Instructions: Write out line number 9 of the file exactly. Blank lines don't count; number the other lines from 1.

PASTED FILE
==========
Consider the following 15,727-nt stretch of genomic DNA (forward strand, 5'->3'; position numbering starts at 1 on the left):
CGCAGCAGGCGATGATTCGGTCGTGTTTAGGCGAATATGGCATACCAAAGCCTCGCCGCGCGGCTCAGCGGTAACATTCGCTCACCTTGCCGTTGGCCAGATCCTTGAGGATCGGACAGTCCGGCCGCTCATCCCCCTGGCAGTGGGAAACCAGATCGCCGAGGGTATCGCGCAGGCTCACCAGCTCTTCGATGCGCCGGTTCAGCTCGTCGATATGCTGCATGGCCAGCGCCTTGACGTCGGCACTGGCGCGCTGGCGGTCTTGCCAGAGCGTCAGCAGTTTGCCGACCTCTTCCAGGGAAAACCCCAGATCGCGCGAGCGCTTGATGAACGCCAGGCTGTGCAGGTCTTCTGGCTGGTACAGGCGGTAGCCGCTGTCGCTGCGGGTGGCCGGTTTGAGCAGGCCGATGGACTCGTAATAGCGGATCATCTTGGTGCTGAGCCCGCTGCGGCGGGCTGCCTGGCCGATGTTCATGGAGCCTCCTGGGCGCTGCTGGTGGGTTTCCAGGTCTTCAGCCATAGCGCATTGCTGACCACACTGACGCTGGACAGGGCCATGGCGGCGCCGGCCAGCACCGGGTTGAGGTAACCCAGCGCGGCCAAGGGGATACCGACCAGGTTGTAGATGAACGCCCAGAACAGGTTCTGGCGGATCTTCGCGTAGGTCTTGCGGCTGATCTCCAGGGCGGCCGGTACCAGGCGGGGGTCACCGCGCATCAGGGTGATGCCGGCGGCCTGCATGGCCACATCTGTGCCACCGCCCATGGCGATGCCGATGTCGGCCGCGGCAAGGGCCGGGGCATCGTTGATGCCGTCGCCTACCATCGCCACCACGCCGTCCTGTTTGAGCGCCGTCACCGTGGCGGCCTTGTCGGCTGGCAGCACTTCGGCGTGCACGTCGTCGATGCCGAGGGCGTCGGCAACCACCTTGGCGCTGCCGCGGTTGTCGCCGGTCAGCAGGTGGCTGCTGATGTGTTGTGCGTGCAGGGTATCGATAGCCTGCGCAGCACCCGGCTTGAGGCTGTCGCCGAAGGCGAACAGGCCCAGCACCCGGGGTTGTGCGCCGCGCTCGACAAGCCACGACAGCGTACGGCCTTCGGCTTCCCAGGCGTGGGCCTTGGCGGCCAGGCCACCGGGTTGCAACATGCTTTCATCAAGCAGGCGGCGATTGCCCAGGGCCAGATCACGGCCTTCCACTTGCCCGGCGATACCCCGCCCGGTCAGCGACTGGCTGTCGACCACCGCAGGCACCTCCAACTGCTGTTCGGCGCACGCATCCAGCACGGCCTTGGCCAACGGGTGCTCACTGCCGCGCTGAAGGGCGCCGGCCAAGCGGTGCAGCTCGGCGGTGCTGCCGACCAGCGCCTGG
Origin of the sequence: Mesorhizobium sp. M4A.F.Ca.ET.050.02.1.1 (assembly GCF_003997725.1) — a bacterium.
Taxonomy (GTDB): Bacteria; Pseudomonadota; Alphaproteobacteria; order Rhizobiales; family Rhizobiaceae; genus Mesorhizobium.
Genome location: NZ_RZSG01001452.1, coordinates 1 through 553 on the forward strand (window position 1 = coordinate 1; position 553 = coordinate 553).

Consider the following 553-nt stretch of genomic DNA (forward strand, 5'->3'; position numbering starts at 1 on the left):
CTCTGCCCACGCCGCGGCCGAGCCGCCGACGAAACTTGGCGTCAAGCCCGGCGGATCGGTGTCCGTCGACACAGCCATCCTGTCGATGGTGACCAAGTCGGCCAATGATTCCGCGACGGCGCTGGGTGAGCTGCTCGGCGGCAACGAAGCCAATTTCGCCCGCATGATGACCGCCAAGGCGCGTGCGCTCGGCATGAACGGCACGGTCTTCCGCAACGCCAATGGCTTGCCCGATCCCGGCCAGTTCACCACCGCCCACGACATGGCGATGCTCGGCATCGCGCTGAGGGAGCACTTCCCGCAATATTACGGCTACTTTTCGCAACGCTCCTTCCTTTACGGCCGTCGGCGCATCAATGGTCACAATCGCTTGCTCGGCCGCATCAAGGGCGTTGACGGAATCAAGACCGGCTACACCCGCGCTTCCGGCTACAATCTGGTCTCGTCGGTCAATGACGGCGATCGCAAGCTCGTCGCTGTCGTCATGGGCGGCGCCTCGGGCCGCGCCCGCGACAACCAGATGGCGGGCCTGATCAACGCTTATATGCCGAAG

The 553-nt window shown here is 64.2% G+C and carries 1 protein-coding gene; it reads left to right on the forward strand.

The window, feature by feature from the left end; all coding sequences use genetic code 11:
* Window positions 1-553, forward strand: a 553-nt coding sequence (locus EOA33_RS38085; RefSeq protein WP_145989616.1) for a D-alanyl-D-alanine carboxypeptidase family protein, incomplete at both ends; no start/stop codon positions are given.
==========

The window, feature by feature from the left end; all coding sequences use genetic code 11: